Volvo XC60 (2008 - 2017)
It seems perfectly illogical. Why would anyone use an off-road vehicle for the daily commute when that road is paved? Of course some people want to drive a special car, but an SUV for daily use is as illogical as using a concrete truck or crane for a private car.
The answer was only found after years of research. It shows that buyers don't care about the off-road capacities of an SUV at all. A civilised all terrain vehicle is bought for the tough exterior and the thrill of driving a mighty machine.
The Volvo XC60 fulfills those wishes. The XC60 is large and butch looking, but isn't so large that it becomes unpractical or objectionable. In the city the XC60 is easy to handle and even parking is no problem.
At the same time the XC60 offers plenty of space, both in the front and the rear. Even the boot is large. Because the driver sits high up, he/she has an excellent view over traffic and of course that much sought after feeling of controlling a mighty vehicle.
While SUV-buyers want a car that looks tough, that same car should be luxurious and refined like a five star hotel on the inside. Yet again Volvo has understood this message like no other.
The interior of the XC60 is pleasing to the eye and gives the same privileged feeling as a night in a luxurious hotel. Instead of the usual black leather and shiny oak wood, Volvo choose light tints. The test car is executed in white leather, while the centre console is made of unprocessed wood. Regretably the leather is very slippery: in every corner the driver slides left and right in the wide front seat.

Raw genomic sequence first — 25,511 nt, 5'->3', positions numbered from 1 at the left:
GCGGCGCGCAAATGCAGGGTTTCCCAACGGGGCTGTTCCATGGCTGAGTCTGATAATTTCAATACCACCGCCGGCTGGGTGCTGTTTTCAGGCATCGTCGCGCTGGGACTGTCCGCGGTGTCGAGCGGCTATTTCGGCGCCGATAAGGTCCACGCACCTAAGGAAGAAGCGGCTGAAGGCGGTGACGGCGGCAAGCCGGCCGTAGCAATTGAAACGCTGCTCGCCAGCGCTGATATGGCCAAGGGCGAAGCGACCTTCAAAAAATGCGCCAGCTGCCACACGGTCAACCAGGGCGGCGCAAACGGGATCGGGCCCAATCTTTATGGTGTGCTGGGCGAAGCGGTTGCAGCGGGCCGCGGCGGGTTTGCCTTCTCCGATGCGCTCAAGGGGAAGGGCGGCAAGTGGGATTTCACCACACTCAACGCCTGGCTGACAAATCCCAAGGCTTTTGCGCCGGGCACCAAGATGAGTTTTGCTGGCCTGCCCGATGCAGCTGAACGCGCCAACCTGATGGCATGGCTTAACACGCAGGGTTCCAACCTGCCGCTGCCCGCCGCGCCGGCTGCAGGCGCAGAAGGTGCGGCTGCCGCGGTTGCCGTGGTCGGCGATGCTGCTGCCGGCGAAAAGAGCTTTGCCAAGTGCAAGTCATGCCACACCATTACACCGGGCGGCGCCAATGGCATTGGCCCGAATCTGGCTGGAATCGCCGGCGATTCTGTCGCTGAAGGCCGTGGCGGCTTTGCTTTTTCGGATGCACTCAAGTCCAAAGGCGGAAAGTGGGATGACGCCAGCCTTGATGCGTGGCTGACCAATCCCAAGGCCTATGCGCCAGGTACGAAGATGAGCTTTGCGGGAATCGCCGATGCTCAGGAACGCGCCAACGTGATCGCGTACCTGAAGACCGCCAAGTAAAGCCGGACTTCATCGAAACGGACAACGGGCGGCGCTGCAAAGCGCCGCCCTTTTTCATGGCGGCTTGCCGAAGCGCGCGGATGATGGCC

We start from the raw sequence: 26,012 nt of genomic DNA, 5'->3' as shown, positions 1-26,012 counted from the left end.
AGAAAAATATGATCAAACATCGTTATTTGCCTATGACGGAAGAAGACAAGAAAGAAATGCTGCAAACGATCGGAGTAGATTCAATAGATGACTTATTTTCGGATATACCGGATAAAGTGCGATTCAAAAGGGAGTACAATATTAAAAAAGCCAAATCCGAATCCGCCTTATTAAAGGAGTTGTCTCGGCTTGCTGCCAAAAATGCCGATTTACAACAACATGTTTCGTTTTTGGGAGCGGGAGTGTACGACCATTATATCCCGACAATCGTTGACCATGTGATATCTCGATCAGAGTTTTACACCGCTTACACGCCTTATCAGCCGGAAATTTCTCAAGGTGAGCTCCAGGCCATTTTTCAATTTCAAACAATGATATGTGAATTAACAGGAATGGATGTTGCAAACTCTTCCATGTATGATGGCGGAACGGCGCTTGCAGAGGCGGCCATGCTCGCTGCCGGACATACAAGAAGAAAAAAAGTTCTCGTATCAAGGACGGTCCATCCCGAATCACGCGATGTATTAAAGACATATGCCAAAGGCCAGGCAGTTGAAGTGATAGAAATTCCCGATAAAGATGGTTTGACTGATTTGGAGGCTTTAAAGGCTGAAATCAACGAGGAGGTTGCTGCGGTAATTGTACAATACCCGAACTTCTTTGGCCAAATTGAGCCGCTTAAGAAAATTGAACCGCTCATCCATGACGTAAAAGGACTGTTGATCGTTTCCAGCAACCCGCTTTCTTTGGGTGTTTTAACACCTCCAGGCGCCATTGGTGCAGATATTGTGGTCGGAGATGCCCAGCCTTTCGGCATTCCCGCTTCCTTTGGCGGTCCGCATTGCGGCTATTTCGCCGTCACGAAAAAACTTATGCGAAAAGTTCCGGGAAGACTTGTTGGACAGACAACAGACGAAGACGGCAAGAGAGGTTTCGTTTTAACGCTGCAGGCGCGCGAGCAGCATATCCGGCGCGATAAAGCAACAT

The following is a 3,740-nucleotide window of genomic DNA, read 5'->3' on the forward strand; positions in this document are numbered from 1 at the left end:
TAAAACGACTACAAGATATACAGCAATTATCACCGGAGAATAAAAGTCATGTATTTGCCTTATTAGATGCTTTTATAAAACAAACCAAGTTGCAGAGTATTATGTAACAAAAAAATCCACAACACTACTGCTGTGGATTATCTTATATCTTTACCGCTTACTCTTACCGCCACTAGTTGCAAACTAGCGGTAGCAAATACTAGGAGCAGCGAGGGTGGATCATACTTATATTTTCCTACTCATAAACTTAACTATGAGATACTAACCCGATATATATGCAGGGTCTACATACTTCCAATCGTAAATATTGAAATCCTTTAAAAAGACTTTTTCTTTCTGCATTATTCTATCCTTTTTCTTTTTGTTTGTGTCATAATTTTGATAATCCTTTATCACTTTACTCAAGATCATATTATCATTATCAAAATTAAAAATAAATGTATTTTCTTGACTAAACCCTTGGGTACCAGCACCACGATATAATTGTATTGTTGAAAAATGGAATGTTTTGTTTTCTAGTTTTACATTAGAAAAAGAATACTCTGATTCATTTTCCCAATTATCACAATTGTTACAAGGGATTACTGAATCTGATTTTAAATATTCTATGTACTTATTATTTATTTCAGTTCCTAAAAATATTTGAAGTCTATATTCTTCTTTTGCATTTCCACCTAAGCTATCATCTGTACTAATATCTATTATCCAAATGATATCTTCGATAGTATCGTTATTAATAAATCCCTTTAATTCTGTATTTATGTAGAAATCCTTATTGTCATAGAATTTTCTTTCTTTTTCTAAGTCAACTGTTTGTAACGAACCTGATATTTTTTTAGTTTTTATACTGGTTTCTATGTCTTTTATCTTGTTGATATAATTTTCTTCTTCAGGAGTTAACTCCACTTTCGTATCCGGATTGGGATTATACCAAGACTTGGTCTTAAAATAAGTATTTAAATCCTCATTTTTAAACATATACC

The equipment level leaves little to be desired. Everything that can be powered or electrically adjusted is. Everything that may be expected from a car with this price tag, is there. Even the stock audio system sounds very good; better even than many expensive and optional "premium" audio systems from other brands! Thanks to the beautiful design and immaculate finish this is a great place to be, even without a destination! Our compliments to the Volvo designers!
An SUV is also bought for its safety. However, many SUVs feel safe, but in fact aren't safe at all. A large car is not necessarily a safe car. Compare it to this: is a large cardboard box stronger than a small one? Made out of the same cardboard, the smaller one is certainly stronger.
Therefore Volvo did everything possible to make this large car also a strong car. The crumple zones have been designed in such a way that the XC60 doesn't drive over a smaller car in case of an accident.
Next to this Volvo supplies an unparalleled amount of electronics to prevent accidents. In the centre console a true arsenal of buttons can be found to activate cameras, lasers and radar beams on every side of the car.
Under each side mirror, a camera is mounted. When another vehicle is in the blind spot, a warning light on the mirror comes on to warn the driver.